Friday, July 24, 2015

Book Review: The Pharaoh's Daughter

The Pharaoh's Daughter 
Mesu Andrews 
"You will be called Anippe, 
daughter of the Nile. Do you like it?"

Without waiting for a reply, she pulls me into her squishy, round tummy for a hug.
I'm trying not to cry. Pharaoh's daughters don't cry . . .
When we make our way down the tiled hall, I try to stop at Ummi Kiya's chamber. I know her spirit has flown yet I long for one more moment. Amenia pushes me past so I keep walking and don't look back.
Like the waters of the Nile, I will flow.

Anippe has grown up in the shadows of Egypt's good god Pharaoh, aware that Anubis, god of the afterlife, may take her or her siblings at any moment. She watched him snatch her mother and infant brother during childbirth, a moment that awakened in her a terrible dread of ever bearing a child. Now she is to become the bride of Sebak, the kind but quick-tempered captain of Pharaoh Tut's army. In order to provide Sebak the heir he deserves and yet protect herself from the underworld gods, Anippe must launch a series of deceptions, even involving the Hebrew midwives---women ordered by Tut to drown the sons of their own people in the Nile.

When she finds a baby floating in a basket on the great river, Anippe believes Egypt's gods have answered her pleas, entrenching her more deeply in deception and placing her and her son, Mehy, whom handmaiden Miriam calls Moses, in mortal danger.

As bloodshed and savage politics shift the balance of power in Egypt, the gods reveal their fickle natures and Anippe wonders if her son, a boy of Hebrew blood, could one day become king. Or does the god of her Hebrew servants, the one they call El Shaddai, have a different plan for them all?

This book is easily one of the best I've read in a long time! It's fast paced and compelling, and once you start reading it, you won't want to put it down! I sat up late several nights in a row until finishing it last night. It's so full of many different things---love, war, suspense, drama, joy, sadness . . . everything a book needs to be truly good! This was the first book I've read by Mesu Andrew's and I look forward to reading the next book in the series, the story of Miriam! I highly recommend this book and suggest you get your hands on it as soon as possible! My only complaint would be that I felt at times the characters acted and talked a little too modern, and some of the descriptions had a few modern phrases or words thrown in as well. But other than that, a stupendous read! A five star rating from me. 

I received this book for free from Water Brooke Press in exchange for my honest review.

Sunday, July 12, 2015

Book Review: The Secret of Pembrooke Park

The Secret of Pembrooke Park by Julie Klassen

Abigail Foster is the practical daughter. She fears she will end up a spinster, especially as she has little dowry, and the one man she thought might marry her seems to have fallen for her younger, prettier sister.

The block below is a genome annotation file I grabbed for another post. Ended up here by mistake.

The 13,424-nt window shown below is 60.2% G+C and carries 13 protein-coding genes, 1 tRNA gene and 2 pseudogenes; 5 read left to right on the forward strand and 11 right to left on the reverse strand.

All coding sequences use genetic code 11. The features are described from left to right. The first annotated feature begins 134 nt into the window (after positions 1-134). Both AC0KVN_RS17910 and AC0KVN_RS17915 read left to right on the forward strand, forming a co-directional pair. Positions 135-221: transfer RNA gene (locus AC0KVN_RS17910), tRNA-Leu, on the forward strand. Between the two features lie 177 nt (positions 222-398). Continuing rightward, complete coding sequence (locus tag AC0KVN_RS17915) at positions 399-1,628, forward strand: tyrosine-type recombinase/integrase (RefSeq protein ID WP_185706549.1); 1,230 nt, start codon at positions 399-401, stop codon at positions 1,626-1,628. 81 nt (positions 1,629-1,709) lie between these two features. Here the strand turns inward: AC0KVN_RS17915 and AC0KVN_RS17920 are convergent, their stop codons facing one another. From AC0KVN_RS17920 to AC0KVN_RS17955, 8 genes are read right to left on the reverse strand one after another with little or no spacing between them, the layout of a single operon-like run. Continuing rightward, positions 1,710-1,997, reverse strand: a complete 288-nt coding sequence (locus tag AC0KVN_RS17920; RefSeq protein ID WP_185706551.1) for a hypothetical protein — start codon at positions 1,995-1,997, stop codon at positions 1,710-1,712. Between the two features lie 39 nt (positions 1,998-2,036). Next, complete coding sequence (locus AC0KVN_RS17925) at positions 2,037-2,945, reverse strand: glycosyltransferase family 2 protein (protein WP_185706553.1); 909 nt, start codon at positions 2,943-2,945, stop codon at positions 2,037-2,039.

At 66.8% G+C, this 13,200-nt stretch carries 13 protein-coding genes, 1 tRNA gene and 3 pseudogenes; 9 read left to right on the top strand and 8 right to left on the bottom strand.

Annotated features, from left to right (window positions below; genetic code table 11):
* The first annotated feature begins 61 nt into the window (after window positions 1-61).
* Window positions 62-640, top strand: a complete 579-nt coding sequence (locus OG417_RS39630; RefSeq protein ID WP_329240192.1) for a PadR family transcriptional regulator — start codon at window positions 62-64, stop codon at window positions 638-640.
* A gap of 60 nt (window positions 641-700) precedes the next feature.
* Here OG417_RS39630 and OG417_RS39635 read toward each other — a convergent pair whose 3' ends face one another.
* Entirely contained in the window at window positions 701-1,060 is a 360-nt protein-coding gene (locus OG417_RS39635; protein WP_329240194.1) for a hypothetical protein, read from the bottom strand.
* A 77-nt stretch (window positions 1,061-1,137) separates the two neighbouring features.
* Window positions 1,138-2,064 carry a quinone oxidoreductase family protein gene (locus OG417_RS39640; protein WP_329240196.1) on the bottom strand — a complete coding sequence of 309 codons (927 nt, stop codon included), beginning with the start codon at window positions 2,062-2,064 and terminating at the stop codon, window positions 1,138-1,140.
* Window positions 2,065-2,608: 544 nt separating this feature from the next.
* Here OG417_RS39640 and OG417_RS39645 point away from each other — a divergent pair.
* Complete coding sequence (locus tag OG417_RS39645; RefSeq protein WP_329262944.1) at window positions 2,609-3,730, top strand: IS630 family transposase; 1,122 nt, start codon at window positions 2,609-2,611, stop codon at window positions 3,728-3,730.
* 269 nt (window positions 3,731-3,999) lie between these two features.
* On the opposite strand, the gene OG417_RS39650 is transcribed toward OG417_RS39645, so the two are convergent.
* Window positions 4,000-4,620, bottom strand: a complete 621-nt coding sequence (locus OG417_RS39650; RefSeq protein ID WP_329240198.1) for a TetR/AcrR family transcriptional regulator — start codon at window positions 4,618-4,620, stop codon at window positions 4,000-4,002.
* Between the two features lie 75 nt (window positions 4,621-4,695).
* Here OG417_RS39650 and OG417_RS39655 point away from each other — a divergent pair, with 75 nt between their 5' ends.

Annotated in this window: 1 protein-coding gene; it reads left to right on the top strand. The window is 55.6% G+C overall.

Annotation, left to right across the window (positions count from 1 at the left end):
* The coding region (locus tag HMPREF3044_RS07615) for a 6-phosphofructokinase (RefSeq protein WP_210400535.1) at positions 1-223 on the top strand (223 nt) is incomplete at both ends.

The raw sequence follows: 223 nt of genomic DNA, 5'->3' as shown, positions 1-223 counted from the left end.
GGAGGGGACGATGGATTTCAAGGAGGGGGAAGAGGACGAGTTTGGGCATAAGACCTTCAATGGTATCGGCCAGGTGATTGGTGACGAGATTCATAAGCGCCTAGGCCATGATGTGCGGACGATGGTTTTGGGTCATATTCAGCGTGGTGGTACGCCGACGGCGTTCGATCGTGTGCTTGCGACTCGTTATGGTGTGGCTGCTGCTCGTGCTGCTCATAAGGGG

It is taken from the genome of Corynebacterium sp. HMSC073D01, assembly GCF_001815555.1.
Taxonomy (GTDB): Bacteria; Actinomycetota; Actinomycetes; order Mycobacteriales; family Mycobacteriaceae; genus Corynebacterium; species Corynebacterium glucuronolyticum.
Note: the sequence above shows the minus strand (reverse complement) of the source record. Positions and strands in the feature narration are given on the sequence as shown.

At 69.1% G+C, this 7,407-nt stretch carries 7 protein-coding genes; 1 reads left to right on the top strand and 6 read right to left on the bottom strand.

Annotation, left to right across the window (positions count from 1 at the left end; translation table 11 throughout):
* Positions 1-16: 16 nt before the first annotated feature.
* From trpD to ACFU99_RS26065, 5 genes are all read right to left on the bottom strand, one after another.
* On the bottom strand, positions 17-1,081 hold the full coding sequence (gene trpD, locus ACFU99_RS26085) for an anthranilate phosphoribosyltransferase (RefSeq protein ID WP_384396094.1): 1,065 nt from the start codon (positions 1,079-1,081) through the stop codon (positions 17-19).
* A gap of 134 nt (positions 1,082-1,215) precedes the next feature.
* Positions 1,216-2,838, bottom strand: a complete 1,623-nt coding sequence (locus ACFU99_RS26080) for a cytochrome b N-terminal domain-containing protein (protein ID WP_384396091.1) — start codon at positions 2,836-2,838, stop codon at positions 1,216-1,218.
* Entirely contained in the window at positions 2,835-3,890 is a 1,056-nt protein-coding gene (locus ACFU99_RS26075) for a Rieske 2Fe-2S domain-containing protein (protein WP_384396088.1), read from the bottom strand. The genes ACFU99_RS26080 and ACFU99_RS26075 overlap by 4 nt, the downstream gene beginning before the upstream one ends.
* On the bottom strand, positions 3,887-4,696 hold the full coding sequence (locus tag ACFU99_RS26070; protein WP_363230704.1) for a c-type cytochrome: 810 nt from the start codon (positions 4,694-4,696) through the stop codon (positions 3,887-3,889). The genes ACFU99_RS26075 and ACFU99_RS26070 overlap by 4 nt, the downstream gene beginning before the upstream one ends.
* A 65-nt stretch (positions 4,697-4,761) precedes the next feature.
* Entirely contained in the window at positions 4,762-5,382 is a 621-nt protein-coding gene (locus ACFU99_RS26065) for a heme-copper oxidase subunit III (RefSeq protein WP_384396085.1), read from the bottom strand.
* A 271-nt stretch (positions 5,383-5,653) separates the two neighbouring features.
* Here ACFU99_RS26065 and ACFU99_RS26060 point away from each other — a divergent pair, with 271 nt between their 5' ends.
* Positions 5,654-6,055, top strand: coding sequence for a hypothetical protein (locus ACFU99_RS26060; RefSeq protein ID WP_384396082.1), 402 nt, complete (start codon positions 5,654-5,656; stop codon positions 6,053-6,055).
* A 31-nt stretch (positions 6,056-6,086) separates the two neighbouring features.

Facing financial ruin, Abigail and her father search for more affordable lodgings, until a strange solicitor arrives with an astounding offer: the use of a distant manor house abandoned for eighteen years. The Fosters journey to imposing Pembrooke Park and are startled to find it entombed as it was abruptly left: tea cups encrusted with dry tea, moth-eaten clothes in wardrobes, a doll's house left mid-play . . .
The handsome local curate welcomes them, but though he and his family seem acquainted with the manor's past, the only information they offer is a stern warning: Beware trespassers drawn by rumors that Pembrooke Park contains a secret room filled with treasure.
This catches Abigail's attention. Hoping to restore her family's finances---and her dowry---Abigail looks for this supposed treasure. But eerie sounds at night and footprints in the dust reveal she isn't the only one secretly searching the house.
Then Abigail begins receiving anonymous letters, containing clues about the hidden room and startling discoveries about the past.
As old friends and new foes come calling at Pembrooke Park, secrets come to light. Will Abigail find the treasure and love she seeks . . . or very real danger?

This was a fairly good book. The mystery kept me interested, though it did have a few slow parts throughout it. One thing that kind of annoyed me was that it seemed like the author was trying to make her characters act like the people do in Pride and Prejudice, and I just didn't like that very much. It was TOO much like Pride and Prejudice and how the people talk in those movies. Most of the men ended up having "prissy" voices in my head because they didn't talk like men . . . haha. But other than that, a pretty interesting read that kept my interest all throughout it, and I would recommend it to anyone who likes a good mysterious historical romance!

I received this book for free from Bethany House publishers in exchange for my honest review.